Similar to action taken a few weeks ago in response to other recent disasters, the IRS recently published guidance containing certain relief for those individuals and businesses affected by Hurricane Maria and the 2017 California Wildfires.
The IRS offered extensions in relation to certain tax filing deadlines because of the California Wildfires (CA-2017-06). The extensions apply automatically to any individual or business in an area designated by the Federal Emergency Management Agency (FEMA) as qualifying for individual assistance. Specifically, in California, individuals who reside or have a business in Butte, Lake, Mendocino, Napa, Nevada, Sonoma and Yuba Counties may qualify for tax relief. As a result, if a form was due on or after Oct. 8, 2017, and before Jan. 31, 2018, additional time to file the form through Jan. 31, 2018, is available. The relief would apply to quarterly payroll/employment/excise tax filings due, as well as for any employers that may have previously applied for a Form 5500 filing extension.
For retirement plans, IRS Announcement 2017-15 permits retirement plans to provide loans and hardship distributions for those impacted by Hurricane Maria and the California Wildfires, so long as certain requirements are met. Specifically, to be eligible for such a loan/distribution, on Sept. 16, 2017, in the case of the U.S. Virgin Islands; Sept. 17, 2017, in the case of Puerto Rico; or Oct. 8, 2017, in the case of California, the individual must have had a principal residence or place of employment in an area designated by FEMA for individual assistance due to these disasters. Alternatively, an individual is eligible if they have a lineal ascendant or descendant (i.e., grandchild, parent or grandparent), dependent or spouse with a principal residence or place of employment in the affected area. The loan/distribution must be made no later than March 15, 2018. While loans/distributions made pursuant to Announcement 2017-15 are excused from some IRS rules, others – including maximum amounts and other loan requirements – remain in place. Plans that want to make disaster-related loans/distributions have until the end of the first plan year beginning after Dec. 31, 2017, to make appropriate plan amendments.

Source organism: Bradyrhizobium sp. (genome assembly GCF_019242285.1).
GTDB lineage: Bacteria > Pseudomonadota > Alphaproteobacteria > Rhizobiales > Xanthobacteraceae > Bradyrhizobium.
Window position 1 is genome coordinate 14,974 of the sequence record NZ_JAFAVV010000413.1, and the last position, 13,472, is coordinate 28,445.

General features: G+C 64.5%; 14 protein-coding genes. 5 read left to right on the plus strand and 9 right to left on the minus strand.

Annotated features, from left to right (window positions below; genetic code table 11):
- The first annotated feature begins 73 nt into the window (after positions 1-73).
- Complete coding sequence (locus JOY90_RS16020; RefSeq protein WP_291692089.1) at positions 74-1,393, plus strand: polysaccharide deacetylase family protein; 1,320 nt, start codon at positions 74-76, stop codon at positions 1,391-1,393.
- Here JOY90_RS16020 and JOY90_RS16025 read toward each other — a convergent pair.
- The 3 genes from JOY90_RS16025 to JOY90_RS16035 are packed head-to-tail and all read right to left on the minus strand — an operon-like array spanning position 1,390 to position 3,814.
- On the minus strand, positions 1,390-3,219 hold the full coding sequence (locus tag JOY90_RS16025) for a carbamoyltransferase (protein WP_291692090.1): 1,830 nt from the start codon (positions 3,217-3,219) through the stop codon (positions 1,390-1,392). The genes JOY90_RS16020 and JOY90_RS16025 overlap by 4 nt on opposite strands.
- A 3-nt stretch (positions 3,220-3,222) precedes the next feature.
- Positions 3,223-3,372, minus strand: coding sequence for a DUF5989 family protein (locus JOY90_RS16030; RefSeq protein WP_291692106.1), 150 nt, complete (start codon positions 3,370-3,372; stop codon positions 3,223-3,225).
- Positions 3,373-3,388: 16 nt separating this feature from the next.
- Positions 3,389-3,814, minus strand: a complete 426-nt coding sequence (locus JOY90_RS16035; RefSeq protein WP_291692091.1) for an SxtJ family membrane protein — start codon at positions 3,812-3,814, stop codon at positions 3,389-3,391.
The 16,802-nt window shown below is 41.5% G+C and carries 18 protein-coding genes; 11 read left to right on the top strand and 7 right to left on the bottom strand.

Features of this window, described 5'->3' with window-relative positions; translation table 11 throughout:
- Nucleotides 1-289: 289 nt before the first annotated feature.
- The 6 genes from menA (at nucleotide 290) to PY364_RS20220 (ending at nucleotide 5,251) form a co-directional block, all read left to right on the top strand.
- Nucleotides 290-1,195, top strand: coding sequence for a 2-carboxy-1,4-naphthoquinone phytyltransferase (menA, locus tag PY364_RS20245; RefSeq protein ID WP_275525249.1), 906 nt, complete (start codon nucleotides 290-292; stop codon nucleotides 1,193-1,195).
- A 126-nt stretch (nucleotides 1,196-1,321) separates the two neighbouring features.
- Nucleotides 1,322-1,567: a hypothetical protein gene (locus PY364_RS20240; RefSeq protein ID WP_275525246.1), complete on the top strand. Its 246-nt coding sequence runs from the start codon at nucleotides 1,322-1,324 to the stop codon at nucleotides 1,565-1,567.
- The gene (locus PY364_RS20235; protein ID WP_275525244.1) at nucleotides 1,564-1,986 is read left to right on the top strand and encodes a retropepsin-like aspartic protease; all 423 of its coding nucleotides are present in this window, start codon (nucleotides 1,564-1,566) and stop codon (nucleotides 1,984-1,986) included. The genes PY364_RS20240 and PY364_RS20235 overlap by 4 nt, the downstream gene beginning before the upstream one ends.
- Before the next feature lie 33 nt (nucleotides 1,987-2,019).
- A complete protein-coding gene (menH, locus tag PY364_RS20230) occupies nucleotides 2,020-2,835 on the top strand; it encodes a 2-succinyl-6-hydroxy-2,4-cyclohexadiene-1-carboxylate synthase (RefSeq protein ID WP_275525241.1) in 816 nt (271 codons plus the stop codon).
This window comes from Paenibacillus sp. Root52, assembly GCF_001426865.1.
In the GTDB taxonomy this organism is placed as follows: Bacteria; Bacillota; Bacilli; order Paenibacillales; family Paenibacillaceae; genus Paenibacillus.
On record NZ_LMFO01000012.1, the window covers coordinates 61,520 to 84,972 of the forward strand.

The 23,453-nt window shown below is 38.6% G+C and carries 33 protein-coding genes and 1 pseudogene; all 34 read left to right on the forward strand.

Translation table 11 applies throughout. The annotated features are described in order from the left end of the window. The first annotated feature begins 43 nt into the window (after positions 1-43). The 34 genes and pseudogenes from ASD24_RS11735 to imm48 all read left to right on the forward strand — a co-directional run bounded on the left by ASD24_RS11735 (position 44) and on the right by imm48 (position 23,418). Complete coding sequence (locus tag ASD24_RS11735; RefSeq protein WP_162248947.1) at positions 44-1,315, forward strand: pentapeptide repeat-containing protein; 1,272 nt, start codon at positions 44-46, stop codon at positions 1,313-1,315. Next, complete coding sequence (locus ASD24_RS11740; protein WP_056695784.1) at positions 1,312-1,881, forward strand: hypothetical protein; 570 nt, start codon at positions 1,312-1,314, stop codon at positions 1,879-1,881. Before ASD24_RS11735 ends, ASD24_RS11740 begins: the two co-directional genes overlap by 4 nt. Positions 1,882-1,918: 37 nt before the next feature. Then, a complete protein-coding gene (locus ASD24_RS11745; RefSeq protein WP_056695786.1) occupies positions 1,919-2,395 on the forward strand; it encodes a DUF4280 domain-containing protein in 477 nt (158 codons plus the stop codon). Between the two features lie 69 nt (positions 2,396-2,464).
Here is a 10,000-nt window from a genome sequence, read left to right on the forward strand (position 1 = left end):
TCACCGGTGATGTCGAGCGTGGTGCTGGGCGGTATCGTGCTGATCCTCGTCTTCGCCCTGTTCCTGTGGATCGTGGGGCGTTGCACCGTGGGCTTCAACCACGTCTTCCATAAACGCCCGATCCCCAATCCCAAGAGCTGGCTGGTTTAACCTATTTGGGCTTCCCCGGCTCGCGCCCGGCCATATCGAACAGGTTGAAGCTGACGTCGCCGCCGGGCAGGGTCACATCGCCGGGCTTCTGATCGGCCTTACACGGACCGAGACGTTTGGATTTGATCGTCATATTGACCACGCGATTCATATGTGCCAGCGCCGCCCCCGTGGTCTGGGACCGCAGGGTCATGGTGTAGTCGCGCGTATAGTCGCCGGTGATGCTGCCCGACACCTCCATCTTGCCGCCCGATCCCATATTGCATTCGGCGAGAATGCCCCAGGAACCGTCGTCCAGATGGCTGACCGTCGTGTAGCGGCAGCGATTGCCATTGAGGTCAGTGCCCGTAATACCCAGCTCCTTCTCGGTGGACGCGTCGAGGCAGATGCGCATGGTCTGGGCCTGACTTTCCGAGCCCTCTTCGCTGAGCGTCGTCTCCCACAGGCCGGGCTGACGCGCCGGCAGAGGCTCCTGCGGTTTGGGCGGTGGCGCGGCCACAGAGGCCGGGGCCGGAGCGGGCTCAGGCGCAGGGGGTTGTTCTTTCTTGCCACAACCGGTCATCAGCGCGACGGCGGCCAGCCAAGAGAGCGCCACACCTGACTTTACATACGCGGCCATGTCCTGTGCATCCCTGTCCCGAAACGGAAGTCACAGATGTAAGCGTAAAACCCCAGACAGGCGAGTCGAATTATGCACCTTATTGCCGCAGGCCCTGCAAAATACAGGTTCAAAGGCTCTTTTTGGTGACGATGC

Additionally, on Nov. 9, 2017, the IRS released Notice 2017-70, which provides guidance for the treatment of cash payments made by employers under leave-based donation programs to assist victims of the 2017 California Wildfires. This notice is similar to previous IRS guidance released for Hurricanes Harvey, Irma and Maria.
In general, under leave-based donation programs, employees may elect to forego sick, vacation or personal time off in exchange for cash payments the employer makes to charitable organizations. According to the notice, cash payments made under leave-based donation programs won’t constitute income or wages for employees as long as the payments are made to charitable organizations for the relief of the 2017 California Wildfires victims prior to Jan. 1, 2019.
Therefore, employers who participate in leave-based donation programs for the relief of the 2017 California Wildfires victims should work with their tax professional or tax counsel to determine applicable tax accounting and reporting.
Announcement 2017-15 »
Notice 2017-70 »
Tax Relief for Victims of Wildfires in California »